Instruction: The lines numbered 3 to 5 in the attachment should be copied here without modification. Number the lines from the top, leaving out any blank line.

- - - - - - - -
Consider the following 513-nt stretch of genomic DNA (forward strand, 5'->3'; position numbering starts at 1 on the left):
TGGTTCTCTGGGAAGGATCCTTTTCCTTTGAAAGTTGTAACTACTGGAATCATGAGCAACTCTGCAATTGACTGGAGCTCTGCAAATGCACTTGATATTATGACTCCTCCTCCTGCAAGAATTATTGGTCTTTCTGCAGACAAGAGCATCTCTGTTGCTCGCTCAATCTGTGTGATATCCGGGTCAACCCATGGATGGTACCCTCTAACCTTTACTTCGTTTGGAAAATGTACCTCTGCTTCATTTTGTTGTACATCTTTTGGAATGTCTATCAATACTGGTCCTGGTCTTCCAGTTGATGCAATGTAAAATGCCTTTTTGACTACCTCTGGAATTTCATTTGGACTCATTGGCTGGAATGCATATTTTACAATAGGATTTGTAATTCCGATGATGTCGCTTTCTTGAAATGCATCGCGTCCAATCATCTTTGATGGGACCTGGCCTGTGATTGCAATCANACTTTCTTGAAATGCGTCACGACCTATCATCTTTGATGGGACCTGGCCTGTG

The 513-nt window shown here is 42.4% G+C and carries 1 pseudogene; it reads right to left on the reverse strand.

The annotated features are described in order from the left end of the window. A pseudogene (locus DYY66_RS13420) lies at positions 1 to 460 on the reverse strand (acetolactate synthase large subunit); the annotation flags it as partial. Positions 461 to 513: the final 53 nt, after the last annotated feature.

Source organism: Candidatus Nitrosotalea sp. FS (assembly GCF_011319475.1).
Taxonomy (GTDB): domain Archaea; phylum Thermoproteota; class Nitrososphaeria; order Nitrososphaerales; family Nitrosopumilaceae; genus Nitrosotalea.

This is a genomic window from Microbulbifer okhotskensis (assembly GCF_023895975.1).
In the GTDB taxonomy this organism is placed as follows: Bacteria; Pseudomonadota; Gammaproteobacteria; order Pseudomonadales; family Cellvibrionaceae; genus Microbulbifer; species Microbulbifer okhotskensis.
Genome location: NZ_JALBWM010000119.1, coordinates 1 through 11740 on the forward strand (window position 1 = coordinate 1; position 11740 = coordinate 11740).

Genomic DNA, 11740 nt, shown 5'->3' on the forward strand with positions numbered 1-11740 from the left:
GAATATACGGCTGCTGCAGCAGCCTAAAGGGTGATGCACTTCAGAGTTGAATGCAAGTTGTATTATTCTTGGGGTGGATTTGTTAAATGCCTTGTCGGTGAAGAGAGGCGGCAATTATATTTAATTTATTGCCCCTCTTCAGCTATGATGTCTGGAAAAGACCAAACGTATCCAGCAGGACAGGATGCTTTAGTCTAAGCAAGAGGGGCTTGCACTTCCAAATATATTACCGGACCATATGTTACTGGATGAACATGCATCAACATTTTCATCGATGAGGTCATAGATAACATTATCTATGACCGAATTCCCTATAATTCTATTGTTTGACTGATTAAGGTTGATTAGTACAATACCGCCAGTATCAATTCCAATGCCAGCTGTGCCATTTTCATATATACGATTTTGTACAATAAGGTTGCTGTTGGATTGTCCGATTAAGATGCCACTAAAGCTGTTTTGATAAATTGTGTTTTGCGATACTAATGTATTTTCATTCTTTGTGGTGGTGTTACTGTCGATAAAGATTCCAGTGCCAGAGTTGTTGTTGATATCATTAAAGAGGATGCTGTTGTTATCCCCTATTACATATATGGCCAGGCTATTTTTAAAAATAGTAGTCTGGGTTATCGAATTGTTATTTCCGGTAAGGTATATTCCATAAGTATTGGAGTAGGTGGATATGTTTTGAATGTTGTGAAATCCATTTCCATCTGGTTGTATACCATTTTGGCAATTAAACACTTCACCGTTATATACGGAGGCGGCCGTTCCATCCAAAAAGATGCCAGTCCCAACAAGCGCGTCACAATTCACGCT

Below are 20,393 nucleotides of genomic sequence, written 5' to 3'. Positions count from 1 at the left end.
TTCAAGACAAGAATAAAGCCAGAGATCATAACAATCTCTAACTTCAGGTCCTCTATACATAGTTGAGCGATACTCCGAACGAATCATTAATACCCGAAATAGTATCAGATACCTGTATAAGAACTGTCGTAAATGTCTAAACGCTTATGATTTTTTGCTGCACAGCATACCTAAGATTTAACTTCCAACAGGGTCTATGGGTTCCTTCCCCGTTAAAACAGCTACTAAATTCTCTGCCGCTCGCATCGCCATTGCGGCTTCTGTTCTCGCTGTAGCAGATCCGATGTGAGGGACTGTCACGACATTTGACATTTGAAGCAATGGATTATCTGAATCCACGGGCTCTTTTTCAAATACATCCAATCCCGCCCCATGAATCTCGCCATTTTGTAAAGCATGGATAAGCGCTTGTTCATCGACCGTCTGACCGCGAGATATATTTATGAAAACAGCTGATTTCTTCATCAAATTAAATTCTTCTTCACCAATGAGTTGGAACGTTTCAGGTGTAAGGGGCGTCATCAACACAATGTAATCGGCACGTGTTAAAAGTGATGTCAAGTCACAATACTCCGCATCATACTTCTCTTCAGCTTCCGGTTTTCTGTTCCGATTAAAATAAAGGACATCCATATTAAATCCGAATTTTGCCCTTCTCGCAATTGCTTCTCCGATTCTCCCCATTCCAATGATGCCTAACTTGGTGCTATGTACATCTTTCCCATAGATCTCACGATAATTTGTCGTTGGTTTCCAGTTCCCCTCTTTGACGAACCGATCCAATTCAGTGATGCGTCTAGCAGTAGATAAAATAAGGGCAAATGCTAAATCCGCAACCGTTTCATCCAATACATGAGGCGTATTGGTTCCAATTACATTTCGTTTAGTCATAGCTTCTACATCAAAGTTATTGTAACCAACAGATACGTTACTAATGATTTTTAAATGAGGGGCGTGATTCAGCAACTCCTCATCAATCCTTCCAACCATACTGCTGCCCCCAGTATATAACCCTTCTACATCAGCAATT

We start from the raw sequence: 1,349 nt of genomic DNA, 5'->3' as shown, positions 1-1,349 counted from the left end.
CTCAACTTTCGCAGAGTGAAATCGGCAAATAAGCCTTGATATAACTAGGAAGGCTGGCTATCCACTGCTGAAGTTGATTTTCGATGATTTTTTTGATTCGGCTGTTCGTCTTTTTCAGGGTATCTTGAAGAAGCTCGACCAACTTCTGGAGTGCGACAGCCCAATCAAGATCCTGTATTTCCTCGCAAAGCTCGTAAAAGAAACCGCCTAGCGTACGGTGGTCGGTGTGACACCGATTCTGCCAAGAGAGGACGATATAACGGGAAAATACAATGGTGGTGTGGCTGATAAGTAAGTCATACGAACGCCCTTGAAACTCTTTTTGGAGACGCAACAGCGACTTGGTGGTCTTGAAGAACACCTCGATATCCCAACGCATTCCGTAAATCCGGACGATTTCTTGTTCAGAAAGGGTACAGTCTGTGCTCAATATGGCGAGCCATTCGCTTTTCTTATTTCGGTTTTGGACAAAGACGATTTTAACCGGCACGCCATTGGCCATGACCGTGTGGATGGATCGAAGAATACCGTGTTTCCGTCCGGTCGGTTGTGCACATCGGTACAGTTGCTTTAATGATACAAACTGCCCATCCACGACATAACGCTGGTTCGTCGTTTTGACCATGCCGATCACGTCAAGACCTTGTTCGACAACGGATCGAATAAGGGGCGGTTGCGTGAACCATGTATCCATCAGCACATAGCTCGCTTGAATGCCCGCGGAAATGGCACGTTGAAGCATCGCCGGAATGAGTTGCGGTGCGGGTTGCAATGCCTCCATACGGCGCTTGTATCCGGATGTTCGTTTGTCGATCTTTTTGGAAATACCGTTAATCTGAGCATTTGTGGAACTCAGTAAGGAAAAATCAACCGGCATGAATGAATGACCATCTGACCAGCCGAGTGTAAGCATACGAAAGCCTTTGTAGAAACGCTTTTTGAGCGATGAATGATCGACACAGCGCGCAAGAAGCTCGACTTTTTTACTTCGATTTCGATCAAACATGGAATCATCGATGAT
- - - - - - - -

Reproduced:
The 513-nt window shown here is 42.4% G+C and carries 1 pseudogene; it reads right to left on the reverse strand.

The annotated features are described in order from the left end of the window. A pseudogene (locus DYY66_RS13420) lies at positions 1 to 460 on the reverse strand (acetolactate synthase large subunit); the annotation flags it as partial. Positions 461 to 513: the final 53 nt, after the last annotated feature.

Source organism: Candidatus Nitrosotalea sp. FS (assembly GCF_011319475.1).